In the midst of the war in Ukraine, the energy crisis is taking precedence over the environmental crisis. On Thursday, the government called on the French to reduce their consumption by 10% in 2 years. On Sunday, EDF, Total and Engie even deemed it necessary to make efforts “immediately”. Their fear: a real risk of cuts this winter. Explanations.
Do you appreciate the gentle caress of patio heaters in winter? You dreamed of a gas boiler? You’re going to have to give up all that and more. The energy crisis is here! The CEO of Engie, the CEOs of TotalEnergies and EDF have even decided to temporarily bury the economic hatchet to make the French understand it. While, last Thursday, the Minister for the Ecological Transition cautiously advanced the need for a 10% drop in consumption in two years, the oil and gas “majors” drove the point home on Sunday. They issued a solemn appeal for the efforts to begin “immediately”. And for good reason, they are not sure to provide all the energy their customers will need this winter.
So what has happened since the reassuring words of Emmanuel Macron, at the beginning of June, in the anxiety-provoking context of the war in Ukraine? “There is no risk of cuts because, when there are needs, we get our supplies on the European market”, indicated the Head of State at the time. A market that includes Germany in the process of reopening its coal mines while coal consumption has fallen by 72% in France since 1990. Not very eco-responsible!
Drought and nuclear plant problems complicate the situation
But there is no question of being difficult when the drought and the multiplication of problems in nuclear power plants add crisis to crisis. Indeed, it is not only Russian oil and gas that will be missing from the European energy mix in the future. Declining flow in rivers is a problem for hydropower plants. And even worse, the state of the French nuclear fleet raises many concerns.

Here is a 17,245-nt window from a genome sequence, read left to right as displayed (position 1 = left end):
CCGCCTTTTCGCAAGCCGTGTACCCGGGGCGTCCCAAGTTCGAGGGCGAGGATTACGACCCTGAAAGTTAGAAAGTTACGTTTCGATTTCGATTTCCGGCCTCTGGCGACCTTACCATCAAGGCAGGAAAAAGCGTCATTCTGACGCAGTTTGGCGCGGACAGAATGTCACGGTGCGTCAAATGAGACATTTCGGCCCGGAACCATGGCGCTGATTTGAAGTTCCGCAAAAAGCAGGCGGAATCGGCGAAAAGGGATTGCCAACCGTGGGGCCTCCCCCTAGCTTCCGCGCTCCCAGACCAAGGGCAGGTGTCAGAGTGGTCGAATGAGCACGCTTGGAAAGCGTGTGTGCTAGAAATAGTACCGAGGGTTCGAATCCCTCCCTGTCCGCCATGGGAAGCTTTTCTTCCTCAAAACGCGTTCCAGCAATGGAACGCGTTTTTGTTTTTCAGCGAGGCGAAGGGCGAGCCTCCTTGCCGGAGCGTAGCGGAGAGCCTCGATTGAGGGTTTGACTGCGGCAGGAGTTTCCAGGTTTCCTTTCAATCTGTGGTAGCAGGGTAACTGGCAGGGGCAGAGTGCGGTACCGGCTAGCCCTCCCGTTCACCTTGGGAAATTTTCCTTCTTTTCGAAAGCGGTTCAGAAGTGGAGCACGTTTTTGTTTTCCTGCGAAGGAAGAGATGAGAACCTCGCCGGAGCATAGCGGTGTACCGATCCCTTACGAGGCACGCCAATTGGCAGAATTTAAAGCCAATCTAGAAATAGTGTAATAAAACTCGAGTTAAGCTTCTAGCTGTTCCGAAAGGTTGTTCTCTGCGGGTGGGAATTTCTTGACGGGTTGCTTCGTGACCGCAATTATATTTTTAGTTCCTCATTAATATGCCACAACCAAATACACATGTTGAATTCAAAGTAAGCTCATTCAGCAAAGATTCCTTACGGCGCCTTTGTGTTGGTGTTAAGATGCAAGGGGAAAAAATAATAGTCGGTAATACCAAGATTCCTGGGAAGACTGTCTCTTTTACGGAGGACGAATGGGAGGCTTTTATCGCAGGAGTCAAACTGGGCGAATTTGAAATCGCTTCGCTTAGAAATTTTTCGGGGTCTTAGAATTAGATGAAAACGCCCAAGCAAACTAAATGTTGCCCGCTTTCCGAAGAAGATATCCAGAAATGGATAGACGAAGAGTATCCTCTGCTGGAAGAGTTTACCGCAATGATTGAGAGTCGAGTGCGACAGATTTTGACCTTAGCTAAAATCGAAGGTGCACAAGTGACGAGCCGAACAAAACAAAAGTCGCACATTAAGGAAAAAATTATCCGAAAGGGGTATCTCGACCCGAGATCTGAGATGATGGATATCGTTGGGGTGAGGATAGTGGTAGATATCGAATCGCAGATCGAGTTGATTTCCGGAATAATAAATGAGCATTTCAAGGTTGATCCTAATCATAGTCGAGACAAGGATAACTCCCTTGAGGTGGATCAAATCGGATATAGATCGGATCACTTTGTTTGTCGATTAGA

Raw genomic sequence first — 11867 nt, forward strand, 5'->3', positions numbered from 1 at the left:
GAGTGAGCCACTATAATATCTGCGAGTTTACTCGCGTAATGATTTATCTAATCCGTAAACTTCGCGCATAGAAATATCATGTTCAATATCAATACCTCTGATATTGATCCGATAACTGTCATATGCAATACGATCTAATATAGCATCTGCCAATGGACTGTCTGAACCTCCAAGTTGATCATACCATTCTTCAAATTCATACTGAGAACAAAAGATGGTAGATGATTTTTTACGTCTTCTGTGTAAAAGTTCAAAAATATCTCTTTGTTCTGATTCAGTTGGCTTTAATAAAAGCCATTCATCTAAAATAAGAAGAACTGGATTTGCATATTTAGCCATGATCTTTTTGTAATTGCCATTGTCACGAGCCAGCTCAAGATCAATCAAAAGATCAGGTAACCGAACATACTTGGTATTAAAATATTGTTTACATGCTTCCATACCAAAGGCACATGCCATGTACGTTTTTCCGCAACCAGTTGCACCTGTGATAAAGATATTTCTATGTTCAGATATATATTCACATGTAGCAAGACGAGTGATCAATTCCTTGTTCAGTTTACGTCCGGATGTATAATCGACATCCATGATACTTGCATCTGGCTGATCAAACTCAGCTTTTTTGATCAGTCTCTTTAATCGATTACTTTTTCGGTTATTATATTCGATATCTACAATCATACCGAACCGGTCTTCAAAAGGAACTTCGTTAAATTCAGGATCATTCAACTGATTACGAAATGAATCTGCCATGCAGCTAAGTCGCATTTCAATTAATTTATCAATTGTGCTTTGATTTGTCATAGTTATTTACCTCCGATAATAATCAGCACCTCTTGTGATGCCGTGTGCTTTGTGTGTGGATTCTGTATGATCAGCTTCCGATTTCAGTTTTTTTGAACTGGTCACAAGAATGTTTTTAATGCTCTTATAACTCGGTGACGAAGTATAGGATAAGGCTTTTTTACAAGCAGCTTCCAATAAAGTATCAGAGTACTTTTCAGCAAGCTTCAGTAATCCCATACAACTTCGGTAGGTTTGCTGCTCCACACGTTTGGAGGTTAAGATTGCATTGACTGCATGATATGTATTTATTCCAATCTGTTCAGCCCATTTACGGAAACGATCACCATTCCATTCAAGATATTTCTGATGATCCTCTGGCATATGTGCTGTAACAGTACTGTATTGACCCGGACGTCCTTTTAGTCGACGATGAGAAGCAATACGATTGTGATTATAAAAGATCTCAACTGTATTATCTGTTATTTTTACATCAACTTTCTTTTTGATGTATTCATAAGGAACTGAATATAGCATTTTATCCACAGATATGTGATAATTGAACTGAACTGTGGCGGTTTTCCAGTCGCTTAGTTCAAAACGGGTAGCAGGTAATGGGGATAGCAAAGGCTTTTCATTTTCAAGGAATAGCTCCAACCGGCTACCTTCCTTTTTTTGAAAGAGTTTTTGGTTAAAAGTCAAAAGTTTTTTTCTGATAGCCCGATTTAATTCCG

Called to satisfy 40% of electricity consumption in France, it has suffered from the health crisis to the point that production fell by 8.7% in 2020 compared to 2019, falling to a level that had not been observed since the late 1990s. All this has delayed maintenance operations. And now we suddenly discover corrosion where we did not expect it on 12 reactors, which were automatically shut down. It is therefore half of the 56 French reactors which are out of service for a certain time. A hard blow impossible to compensate for immediately with the major projects intended in the long term to increase the share of renewable energies in our energy mix.
Result, a single crisis since the oil crisis of 1973. And the return of the “propaganda” for the energy savings.
Sobriety or energetic drunkenness?
Thierry Bros, professor at Sciences Po, uses the term deliberately in a context of war at the gates of Europe. “Otherwise, how to explain that a G7 member country will have cuts like Lebanon or other countries in the world! he said.
Problem, “there is no happy sobriety”, according to him. The question therefore arises of the social acceptability of these savings. “They will impact our way of life for a long time because the crisis will last at least 5 years,” he said. As long as we find the right solutions. »
Faced with this challenge, Yves Marignac, the spokesperson for Negawatt, suggests reversing the assumption. For him, “there is no happy drunkenness, or in any case without a hangover”.
Sobriety issues should therefore be introduced not in a punitive but in a positive way. “To say that by going from 130 to 110 on the motorway, we will reduce road deaths and congestion, pollution, the fuel budget… it is the most immediate way to achieve popular objectives. He also evokes a reorganization of consumption while protecting the most precarious, numbering 10 million in France. And to conclude: “Whether we like it or not, energy sobriety is the most effective way to respond urgently to the crisis. If we don’t deal with this crisis in depth, it will repeat itself and get worse. »